You can check that the module is recognised by entering one of the following commands:-
sudo i2cdetect -y 11 (for the 4" display)
sudo i2cdetect -y 1 (for the 7" display)
You should see device 20 present in the displayed matrix
0 1 2 3 4 5 6 7 8 9 a b c d e f 00: -- -- -- -- -- -- -- -- -- -- -- -- -- 10: -- -- -- -- UU -- -- -- -- -- -- -- -- -- -- -- 20: 20 -- -- -- -- -- -- -- -- -- -- -- -- -- -- -- 30: -- -- -- -- -- -- -- -- -- -- -- -- -- -- -- -- 40: -- -- -- -- -- -- -- -- -- -- -- -- -- -- -- -- 50: -- -- -- -- -- -- -- -- -- -- -- -- -- -- -- -- 60: -- -- -- -- -- -- -- -- -- -- -- -- -- -- -- -- 70: -- -- -- -- -- -- -- --
The following table shows the assignments for the digital inputs and outputs.
The PTT input and the Key input must have pull up resistors connected between the relevant pin and 3.3V.
The PTT Switch and Key should ground these pins when activated.
The Tx and Band Outputs are 0v for off and 3.3V for on. These outputs will need to be externally buffered to drive relays etc.
|Function||GPIO Pin||Pluto GPO||MCP23017|
|Band D0 Output||28 & 32||GPO1 (optional)||PB0|
|Band D1 Output||35||GPO2 (optional)||PB1|
|Band D2 Output||7||GPO3 (optional)||PB2|
|Band D3 Output||22||N/A||PB3|
|Band D4 Output||16||N/A||PB4|
|Band D5 Output||18||N/A||PB5|
|Band D6 Output||19||N/A||PB6|
|Band D7 Output||21||N/A||PB7|
Note that the GPIO output for the Band 0 bit is duplicated on GPIO pins 28 and 32. This is to retain compatibility with the Portsdown Project. Either pin can be used.
The Band D0 D1 and D2 pins can optionally be copied to the Pluto GPO1 GPO2 and GPO3 pins. This option is set in the Settings Menu. If you have the Tx Relay add on board fitted in your Pluto then you will need to set this option to 'No'. This is because the relay board uses GPO1.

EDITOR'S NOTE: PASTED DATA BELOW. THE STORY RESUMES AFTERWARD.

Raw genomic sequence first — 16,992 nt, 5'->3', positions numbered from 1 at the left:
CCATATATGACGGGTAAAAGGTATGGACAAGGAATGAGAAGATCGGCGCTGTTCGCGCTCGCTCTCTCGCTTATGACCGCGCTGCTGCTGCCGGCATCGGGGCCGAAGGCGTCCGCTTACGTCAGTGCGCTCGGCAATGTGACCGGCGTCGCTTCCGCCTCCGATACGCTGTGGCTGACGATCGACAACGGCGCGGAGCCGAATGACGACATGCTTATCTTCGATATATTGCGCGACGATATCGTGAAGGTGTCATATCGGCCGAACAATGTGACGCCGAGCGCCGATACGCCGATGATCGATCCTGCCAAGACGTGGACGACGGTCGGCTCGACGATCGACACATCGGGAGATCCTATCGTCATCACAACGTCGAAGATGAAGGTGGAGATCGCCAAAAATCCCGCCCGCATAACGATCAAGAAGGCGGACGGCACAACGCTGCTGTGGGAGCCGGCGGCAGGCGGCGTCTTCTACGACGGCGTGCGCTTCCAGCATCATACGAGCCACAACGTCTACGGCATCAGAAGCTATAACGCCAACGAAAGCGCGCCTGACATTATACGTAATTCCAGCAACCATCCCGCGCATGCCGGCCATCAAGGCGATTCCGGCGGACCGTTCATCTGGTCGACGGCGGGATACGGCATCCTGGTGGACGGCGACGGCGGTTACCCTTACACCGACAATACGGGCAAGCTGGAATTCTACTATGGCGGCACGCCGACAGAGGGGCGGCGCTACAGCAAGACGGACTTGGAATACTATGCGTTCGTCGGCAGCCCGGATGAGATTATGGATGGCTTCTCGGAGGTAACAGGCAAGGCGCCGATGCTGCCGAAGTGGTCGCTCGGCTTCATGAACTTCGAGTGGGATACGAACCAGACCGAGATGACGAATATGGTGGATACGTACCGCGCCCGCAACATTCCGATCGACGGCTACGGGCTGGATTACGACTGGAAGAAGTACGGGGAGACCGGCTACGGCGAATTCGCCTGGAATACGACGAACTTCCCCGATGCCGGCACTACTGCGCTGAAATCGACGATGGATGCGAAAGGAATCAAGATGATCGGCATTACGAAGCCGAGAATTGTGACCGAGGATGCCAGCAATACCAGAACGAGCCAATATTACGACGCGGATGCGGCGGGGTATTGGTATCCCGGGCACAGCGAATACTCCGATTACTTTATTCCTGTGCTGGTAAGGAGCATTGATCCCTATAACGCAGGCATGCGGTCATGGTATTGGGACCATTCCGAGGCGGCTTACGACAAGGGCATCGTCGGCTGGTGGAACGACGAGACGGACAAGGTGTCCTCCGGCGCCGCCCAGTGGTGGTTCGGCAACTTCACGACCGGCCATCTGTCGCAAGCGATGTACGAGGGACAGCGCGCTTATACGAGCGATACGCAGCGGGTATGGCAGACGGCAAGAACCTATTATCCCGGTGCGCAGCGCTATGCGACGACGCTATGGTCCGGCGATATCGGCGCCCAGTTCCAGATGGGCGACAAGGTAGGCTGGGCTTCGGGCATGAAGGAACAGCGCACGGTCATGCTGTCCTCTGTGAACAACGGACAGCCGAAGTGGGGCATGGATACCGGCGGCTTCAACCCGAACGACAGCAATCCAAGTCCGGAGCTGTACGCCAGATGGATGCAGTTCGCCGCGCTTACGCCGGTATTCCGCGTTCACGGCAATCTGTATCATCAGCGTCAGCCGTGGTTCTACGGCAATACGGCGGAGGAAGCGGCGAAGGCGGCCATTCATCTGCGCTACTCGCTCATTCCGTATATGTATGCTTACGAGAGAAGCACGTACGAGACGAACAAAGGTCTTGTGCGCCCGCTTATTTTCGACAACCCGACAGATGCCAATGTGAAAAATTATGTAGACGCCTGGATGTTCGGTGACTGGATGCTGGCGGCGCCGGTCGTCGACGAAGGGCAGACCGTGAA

Typical Power Output
These are typical output powers from the Pluto, measured on NBFM. SSB outputs peak near these levels. The output power drops off at either end of the range because we are using the Pluto outside of its design specification.
|70MHz||- 6.0 dBm|
|144 MHz||+ 1.0 dBm|
|432 MHz||+ 3.5 dBm|
|1296 MHz||+2.5 dBm|
|2400 MHz||+ 1.0 dBm|
|3400 MHz||0.0 dBm|
|5760 MHz||-3.0 dBm|
|10368 MHz||-30 dBm|
The Pluto output is an unfiltered square wave. This has a very high harmonic content at all of the odd harmonics. External filtering is essential if you are going to connect the Langstone to an antenna.
As an example the following picture shows the unfiltered output of the Pluto between 0 and 2GHz when operating on 144MHz.
The left hand peak is the wanted signal at 144MHz followed by peaks at 432MHz, 720MHz, 1008MHz, 1296MHz, 1584MHz and 1872MHz which are the 3rd, 5th, 7th, 9th, 11th, and 13th Harmonics.
Adding a 144MHz bandpass filter results in a much cleaner spectrum as shown in the following picture.
A good low pass filter with a cut-off between 144 and 432 would also be suitable.
This example is for 144MHz but the same applies to any frequency covered by the Langstone. You will need a bandpass or low pass filter for each band you wish to use.
To prevent problems when feeding a power amplifier it is probably best to include a low power band pass filter between the Pluto and the Amplifier and a high power Low pass filter after the amplifier.